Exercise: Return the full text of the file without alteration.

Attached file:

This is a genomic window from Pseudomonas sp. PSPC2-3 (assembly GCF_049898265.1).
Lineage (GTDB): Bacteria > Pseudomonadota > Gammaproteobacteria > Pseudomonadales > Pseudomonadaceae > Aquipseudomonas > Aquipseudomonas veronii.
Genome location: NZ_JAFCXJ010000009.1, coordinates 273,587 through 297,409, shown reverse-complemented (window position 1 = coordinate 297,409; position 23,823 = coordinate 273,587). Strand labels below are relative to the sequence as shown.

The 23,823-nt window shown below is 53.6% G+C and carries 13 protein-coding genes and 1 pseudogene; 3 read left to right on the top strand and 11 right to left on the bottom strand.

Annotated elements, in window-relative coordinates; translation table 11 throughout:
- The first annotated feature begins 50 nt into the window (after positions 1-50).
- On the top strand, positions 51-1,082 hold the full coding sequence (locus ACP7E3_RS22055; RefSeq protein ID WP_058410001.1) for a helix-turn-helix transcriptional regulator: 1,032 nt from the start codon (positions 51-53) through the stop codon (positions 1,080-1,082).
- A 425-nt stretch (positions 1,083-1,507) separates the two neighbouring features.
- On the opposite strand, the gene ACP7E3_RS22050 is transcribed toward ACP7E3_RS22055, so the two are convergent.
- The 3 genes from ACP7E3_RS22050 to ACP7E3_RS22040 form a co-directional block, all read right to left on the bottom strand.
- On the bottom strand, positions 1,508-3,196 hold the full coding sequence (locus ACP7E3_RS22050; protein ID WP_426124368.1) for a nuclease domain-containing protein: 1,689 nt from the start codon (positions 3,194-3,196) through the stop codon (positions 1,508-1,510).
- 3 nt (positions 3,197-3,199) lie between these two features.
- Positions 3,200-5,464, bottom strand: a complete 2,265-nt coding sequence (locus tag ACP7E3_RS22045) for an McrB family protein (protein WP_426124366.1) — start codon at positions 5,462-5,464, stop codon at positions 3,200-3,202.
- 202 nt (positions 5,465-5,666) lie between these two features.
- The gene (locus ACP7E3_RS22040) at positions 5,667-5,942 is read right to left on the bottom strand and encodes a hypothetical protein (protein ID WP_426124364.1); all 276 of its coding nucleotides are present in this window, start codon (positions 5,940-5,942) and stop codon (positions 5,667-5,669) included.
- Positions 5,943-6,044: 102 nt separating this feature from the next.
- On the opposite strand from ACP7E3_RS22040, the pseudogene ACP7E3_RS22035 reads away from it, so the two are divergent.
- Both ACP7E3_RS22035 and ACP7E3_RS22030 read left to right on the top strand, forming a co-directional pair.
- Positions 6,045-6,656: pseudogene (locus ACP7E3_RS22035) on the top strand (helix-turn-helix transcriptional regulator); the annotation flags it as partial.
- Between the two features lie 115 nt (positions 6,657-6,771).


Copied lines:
This is a genomic window from Pseudomonas sp. PSPC2-3 (assembly GCF_049898265.1).
Lineage (GTDB): Bacteria > Pseudomonadota > Gammaproteobacteria > Pseudomonadales > Pseudomonadaceae > Aquipseudomonas > Aquipseudomonas veronii.
Genome location: NZ_JAFCXJ010000009.1, coordinates 273,587 through 297,409, shown reverse-complemented (window position 1 = coordinate 297,409; position 23,823 = coordinate 273,587). Strand labels below are relative to the sequence as shown.

The 23,823-nt window shown below is 53.6% G+C and carries 13 protein-coding genes and 1 pseudogene; 3 read left to right on the top strand and 11 right to left on the bottom strand.

Annotated elements, in window-relative coordinates; translation table 11 throughout:
- The first annotated feature begins 50 nt into the window (after positions 1-50).
- On the top strand, positions 51-1,082 hold the full coding sequence (locus ACP7E3_RS22055; RefSeq protein ID WP_058410001.1) for a helix-turn-helix transcriptional regulator: 1,032 nt from the start codon (positions 51-53) through the stop codon (positions 1,080-1,082).
- A 425-nt stretch (positions 1,083-1,507) separates the two neighbouring features.
- On the opposite strand, the gene ACP7E3_RS22050 is transcribed toward ACP7E3_RS22055, so the two are convergent.
- The 3 genes from ACP7E3_RS22050 to ACP7E3_RS22040 form a co-directional block, all read right to left on the bottom strand.
- On the bottom strand, positions 1,508-3,196 hold the full coding sequence (locus ACP7E3_RS22050; protein ID WP_426124368.1) for a nuclease domain-containing protein: 1,689 nt from the start codon (positions 3,194-3,196) through the stop codon (positions 1,508-1,510).
- 3 nt (positions 3,197-3,199) lie between these two features.
- Positions 3,200-5,464, bottom strand: a complete 2,265-nt coding sequence (locus tag ACP7E3_RS22045) for an McrB family protein (protein WP_426124366.1) — start codon at positions 5,462-5,464, stop codon at positions 3,200-3,202.
- 202 nt (positions 5,465-5,666) lie between these two features.
- The gene (locus ACP7E3_RS22040) at positions 5,667-5,942 is read right to left on the bottom strand and encodes a hypothetical protein (protein ID WP_426124364.1); all 276 of its coding nucleotides are present in this window, start codon (positions 5,940-5,942) and stop codon (positions 5,667-5,669) included.
- Positions 5,943-6,044: 102 nt separating this feature from the next.
- On the opposite strand from ACP7E3_RS22040, the pseudogene ACP7E3_RS22035 reads away from it, so the two are divergent.
- Both ACP7E3_RS22035 and ACP7E3_RS22030 read left to right on the top strand, forming a co-directional pair.
- Positions 6,045-6,656: pseudogene (locus ACP7E3_RS22035) on the top strand (helix-turn-helix transcriptional regulator); the annotation flags it as partial.
- Between the two features lie 115 nt (positions 6,657-6,771).